« Perfecting my Practicing | Main | Too chummy with your co-workers? »

Warning: Another non-programmer, never-has-blogged, what-is-twitter student has joined your class!

I’m a senior biology major in my final semester at the U. My education has spanned 7 years as I took some time off to work and have a family to support. It seems impossible that this degree is finally (almost) done. I’m planning to start my masters this fall in the school of public health – epidemiology, though my acceptance remains to be confirmed! A future job may involve medical school…or not. That remains to be seen. I like to read, knit, and find a few moments for friends. Life changes after children come into one’s life.

May I join in the learning, please? I certainly need it. While I consider myself generally computer literate, I’ll quickly admit that until this class it has not been my priority to stay on top of new web developments. At least I do come from a generation that has had computers present in school and at home from the beginning so that they aren’t intimidating. After the first week in this class, I feel like I’m one of those crazy 13 year olds who can’t detach from their computers, cell phones, and ipods - and who know about all sorts of new technology that I usually don’t find essential to my life. I’m already grateful that I’m being forced to learn about the new technology that is out there because it will be essential in future endeavors, especially for job-hunting. I can see direct ties to jobs that I’ve had in the past where it would have been useful to have someone with the skills we are learning here.

I’ve at least heard of most of the Web 2.0 applications we’re talking about and using – if not actually used them myself. My personal feelings about the internet are mixed. While it has and is functionally changing most everything we do, I sometimes wonder if its negative impacts are being ignored…or what the unintended consequences will be. At this point I don’t have a real firm grasp of just what unsettles me about our wired world, but there is something there at a gut level that concerns me. Certainly doesn’t keep me from playing scrabulous though!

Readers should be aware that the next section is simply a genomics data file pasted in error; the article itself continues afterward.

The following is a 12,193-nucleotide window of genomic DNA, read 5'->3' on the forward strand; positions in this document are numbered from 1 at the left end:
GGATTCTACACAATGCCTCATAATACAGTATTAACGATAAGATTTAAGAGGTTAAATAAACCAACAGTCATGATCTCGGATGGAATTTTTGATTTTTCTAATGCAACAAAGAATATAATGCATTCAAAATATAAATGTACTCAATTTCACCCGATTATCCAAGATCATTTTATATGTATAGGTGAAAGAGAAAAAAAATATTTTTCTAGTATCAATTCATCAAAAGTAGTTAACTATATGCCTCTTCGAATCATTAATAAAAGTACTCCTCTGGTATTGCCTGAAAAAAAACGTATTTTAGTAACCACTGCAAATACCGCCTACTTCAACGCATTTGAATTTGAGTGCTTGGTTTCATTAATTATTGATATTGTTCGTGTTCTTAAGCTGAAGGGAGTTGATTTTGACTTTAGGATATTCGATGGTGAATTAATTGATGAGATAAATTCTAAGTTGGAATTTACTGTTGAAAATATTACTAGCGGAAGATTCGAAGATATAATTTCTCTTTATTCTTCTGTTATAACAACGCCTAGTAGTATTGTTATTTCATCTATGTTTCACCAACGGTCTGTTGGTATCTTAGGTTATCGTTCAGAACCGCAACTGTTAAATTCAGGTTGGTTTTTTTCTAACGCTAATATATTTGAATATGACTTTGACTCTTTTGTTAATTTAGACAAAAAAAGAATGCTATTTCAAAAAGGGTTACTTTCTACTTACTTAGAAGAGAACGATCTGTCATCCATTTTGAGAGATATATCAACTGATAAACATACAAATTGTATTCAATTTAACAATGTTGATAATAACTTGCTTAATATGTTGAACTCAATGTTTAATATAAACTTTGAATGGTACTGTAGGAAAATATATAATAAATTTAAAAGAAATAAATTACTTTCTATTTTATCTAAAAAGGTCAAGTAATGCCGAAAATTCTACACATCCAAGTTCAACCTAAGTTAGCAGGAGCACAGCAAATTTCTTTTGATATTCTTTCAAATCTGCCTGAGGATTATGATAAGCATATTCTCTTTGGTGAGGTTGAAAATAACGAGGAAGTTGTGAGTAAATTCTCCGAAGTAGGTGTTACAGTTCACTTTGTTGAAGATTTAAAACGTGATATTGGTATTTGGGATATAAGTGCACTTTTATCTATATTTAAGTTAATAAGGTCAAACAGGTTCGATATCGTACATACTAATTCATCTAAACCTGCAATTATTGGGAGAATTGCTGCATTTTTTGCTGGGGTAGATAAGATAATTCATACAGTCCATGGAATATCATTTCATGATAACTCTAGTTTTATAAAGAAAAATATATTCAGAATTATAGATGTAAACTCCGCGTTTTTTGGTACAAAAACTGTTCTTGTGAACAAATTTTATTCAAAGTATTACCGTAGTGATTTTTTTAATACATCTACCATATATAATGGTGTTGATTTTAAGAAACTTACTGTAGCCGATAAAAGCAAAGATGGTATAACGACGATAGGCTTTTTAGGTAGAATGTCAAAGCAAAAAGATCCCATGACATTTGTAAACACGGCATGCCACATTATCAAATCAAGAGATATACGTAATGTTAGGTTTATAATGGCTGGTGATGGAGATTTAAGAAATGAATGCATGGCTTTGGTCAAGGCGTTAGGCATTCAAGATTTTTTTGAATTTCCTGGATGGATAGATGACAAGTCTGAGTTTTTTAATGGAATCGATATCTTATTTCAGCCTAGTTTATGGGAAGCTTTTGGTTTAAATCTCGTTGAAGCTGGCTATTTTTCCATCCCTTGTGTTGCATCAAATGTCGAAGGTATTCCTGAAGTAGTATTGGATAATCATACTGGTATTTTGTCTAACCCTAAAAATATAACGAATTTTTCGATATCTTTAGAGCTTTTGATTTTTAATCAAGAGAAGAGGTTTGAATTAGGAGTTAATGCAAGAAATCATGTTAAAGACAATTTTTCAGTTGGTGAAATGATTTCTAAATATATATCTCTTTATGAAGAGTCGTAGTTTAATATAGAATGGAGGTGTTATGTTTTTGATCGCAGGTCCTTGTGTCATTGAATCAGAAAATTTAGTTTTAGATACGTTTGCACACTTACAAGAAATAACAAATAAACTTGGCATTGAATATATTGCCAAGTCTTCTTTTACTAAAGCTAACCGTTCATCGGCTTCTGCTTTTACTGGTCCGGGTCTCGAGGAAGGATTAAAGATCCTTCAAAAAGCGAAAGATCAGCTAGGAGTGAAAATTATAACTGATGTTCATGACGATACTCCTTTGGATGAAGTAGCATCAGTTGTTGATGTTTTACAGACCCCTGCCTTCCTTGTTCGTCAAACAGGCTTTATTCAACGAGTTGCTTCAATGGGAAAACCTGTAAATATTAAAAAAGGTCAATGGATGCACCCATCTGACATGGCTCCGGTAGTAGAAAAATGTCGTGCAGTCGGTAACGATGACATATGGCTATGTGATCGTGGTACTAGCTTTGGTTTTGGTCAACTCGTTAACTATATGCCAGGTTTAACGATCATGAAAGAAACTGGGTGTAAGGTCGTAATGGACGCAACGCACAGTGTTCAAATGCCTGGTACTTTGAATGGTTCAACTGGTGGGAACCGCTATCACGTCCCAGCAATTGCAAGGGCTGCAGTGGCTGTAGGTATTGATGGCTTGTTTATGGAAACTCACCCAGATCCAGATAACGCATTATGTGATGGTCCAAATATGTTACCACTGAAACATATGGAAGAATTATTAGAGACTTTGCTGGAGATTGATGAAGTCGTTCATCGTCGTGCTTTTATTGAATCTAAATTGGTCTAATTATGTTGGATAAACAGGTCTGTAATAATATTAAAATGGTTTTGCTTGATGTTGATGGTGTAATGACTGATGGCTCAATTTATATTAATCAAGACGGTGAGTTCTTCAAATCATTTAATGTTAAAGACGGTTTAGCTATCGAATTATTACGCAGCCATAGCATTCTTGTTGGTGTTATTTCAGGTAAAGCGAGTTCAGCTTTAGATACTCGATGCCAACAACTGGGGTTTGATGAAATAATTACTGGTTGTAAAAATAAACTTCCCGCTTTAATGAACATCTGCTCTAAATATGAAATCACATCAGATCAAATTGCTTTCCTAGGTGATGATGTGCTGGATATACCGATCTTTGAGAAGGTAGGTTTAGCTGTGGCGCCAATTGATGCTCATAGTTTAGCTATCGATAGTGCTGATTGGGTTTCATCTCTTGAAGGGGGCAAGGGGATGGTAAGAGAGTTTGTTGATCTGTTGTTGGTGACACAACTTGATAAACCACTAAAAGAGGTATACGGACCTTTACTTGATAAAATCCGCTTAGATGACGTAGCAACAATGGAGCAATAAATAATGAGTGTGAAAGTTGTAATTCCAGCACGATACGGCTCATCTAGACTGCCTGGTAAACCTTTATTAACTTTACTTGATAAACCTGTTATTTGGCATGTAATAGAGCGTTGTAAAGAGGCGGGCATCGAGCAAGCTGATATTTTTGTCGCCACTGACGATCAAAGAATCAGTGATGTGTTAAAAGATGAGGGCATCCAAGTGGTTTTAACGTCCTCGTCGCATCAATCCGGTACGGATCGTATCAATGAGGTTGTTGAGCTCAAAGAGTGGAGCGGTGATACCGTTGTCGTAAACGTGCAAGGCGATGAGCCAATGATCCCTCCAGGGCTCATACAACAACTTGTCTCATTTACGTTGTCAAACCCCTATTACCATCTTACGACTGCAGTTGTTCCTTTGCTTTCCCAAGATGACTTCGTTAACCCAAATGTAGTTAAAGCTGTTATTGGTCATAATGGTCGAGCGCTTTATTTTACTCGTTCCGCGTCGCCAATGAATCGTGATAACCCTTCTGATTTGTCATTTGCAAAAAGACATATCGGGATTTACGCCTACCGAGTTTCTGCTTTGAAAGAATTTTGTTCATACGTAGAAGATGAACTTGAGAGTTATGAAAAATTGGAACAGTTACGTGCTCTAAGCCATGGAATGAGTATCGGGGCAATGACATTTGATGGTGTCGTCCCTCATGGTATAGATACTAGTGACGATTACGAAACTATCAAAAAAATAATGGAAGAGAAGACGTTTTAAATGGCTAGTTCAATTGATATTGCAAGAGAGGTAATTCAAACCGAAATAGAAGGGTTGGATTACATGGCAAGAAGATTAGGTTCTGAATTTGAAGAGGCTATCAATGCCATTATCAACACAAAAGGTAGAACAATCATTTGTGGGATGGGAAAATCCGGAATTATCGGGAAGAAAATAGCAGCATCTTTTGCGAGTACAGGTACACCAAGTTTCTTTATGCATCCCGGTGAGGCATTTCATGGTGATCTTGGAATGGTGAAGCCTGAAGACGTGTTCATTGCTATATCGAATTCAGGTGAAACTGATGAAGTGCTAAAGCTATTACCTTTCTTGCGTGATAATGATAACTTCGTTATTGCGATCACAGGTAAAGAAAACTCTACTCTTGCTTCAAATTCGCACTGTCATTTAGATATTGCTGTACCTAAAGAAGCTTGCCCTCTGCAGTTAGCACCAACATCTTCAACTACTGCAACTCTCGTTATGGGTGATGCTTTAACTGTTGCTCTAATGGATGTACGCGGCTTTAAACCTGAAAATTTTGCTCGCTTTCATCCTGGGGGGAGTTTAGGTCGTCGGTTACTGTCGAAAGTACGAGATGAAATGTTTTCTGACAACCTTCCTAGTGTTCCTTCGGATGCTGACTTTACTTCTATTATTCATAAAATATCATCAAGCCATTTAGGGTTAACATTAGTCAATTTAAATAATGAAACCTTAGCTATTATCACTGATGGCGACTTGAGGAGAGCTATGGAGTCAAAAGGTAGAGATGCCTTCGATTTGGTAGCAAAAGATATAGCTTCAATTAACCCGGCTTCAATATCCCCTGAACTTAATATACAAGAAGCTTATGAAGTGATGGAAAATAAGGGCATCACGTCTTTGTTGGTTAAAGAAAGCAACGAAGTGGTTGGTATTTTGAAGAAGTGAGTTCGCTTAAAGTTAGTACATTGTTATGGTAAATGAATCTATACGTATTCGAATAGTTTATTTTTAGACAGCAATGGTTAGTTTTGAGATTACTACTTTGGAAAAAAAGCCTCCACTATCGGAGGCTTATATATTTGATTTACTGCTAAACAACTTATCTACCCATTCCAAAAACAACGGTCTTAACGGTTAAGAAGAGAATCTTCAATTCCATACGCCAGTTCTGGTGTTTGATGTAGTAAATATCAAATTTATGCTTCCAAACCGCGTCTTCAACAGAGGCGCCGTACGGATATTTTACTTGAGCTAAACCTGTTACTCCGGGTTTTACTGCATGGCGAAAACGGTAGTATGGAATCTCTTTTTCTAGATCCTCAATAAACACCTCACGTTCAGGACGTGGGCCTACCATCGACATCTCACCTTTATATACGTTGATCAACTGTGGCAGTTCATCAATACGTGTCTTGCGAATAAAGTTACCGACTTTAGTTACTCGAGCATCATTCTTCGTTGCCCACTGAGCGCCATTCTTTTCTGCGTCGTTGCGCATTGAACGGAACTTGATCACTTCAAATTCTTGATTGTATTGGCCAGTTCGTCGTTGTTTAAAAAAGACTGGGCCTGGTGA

While I respect the Wikinomics take on business post-Web 2.0, I’m concerned at a possible lack of concern for the ‘little guy.’ The authors have started a compelling argument for how the coming changes are inevitable and good for businesses (ie for shareholders)…but I wasn’t impressed by the lack of consideration for what happens to the workers. On the other hand, I did respect the nods in Connect! to problems associated with constant availability and the possibilities of information overload. I concur with the author that the busy/bursty work-flow must be balanced. I know too many people who are great at bursty working…but find it incredibly difficult to sit down and really focus in on one small task. Tasks which could be completed in 30 minutes take 3 hours.

Apologies for excessive length – and the delays! I look forward to figuring out what these emerging technologies are, how to apply them in my personal and professional life, and the dialogue about just what role they should have…and I’m Jessica LaRoque.

Comments

I agree with your comment about being slightly uncomfortable about all of the possibilities and capabilities with Web 2.0. I often feel that people expose themselves too much through the use of Web 2.0 applications, it is almost as if we are encouraging web stalking. I've actually found a way around this for the most part. For awhile I was really worried about hacking, until I learned how to do it. Once you understand how the applications can be used a negative way you are more apt to account for that. Now, when working on my web page for work I take extra precautions to secure private information and better yet I use methods I would have never thought of if I hadn't learned how to hack. I think that our reservations regarding the web stem from a lack of knowledge sometimes. This is no fault of our own, since the web changes so much it is nearly impossible to keep up. I find learning both the positive and negative uses of Web 2.0 makes me a more comfortable and savvy web user!